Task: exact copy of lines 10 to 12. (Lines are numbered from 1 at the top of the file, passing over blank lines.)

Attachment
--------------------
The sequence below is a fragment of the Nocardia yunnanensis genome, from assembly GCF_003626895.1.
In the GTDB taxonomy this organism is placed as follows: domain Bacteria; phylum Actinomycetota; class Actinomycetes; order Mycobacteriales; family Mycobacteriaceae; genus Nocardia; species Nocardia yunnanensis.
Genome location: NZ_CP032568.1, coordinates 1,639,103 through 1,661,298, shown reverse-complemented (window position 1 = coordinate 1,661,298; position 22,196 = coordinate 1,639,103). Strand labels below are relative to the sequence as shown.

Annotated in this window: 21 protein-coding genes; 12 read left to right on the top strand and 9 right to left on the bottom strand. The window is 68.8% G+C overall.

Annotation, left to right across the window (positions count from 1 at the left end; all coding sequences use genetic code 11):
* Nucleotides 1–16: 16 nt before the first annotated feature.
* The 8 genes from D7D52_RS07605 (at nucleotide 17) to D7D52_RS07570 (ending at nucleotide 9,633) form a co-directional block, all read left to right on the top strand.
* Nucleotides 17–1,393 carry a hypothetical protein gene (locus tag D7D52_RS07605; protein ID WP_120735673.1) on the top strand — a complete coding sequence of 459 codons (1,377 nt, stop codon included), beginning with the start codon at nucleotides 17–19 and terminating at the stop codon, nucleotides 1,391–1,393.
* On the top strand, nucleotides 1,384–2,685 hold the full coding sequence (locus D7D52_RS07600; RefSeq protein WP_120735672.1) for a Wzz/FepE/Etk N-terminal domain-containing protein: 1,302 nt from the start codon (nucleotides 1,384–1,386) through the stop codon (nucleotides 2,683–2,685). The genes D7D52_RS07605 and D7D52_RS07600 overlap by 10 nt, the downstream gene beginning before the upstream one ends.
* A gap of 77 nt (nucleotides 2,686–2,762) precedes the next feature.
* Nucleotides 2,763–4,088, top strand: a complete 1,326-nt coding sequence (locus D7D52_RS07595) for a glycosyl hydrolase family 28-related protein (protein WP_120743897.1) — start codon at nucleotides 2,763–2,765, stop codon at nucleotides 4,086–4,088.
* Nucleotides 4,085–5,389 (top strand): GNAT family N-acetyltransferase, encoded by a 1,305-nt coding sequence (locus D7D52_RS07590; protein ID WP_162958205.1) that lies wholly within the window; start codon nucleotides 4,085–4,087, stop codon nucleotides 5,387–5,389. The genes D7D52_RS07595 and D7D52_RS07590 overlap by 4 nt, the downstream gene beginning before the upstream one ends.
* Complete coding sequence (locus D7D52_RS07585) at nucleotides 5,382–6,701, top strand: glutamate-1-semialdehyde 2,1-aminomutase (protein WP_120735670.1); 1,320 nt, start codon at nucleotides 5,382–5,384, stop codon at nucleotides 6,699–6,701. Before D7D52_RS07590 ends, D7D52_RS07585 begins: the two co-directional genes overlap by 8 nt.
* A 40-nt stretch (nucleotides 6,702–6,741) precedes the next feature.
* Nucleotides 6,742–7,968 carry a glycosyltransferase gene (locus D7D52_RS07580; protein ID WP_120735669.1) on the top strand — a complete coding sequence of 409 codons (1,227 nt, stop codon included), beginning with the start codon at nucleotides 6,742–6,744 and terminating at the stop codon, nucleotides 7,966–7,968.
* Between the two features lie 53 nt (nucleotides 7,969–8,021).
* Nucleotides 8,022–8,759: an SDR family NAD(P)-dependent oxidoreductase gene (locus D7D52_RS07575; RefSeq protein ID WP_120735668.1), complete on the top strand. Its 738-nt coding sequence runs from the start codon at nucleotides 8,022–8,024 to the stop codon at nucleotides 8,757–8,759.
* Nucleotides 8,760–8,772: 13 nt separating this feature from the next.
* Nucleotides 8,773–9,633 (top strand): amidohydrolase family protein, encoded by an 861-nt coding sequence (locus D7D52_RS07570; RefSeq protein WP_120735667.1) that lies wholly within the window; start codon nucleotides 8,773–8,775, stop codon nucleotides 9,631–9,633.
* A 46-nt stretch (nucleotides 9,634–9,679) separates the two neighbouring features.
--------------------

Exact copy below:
* A gap of 77 nt (nucleotides 2,686–2,762) precedes the next feature.
* Nucleotides 2,763–4,088, top strand: a complete 1,326-nt coding sequence (locus D7D52_RS07595) for a glycosyl hydrolase family 28-related protein (protein WP_120743897.1) — start codon at nucleotides 2,763–2,765, stop codon at nucleotides 4,086–4,088.
* Nucleotides 4,085–5,389 (top strand): GNAT family N-acetyltransferase, encoded by a 1,305-nt coding sequence (locus D7D52_RS07590; protein ID WP_162958205.1) that lies wholly within the window; start codon nucleotides 4,085–4,087, stop codon nucleotides 5,387–5,389. The genes D7D52_RS07595 and D7D52_RS07590 overlap by 4 nt, the downstream gene beginning before the upstream one ends.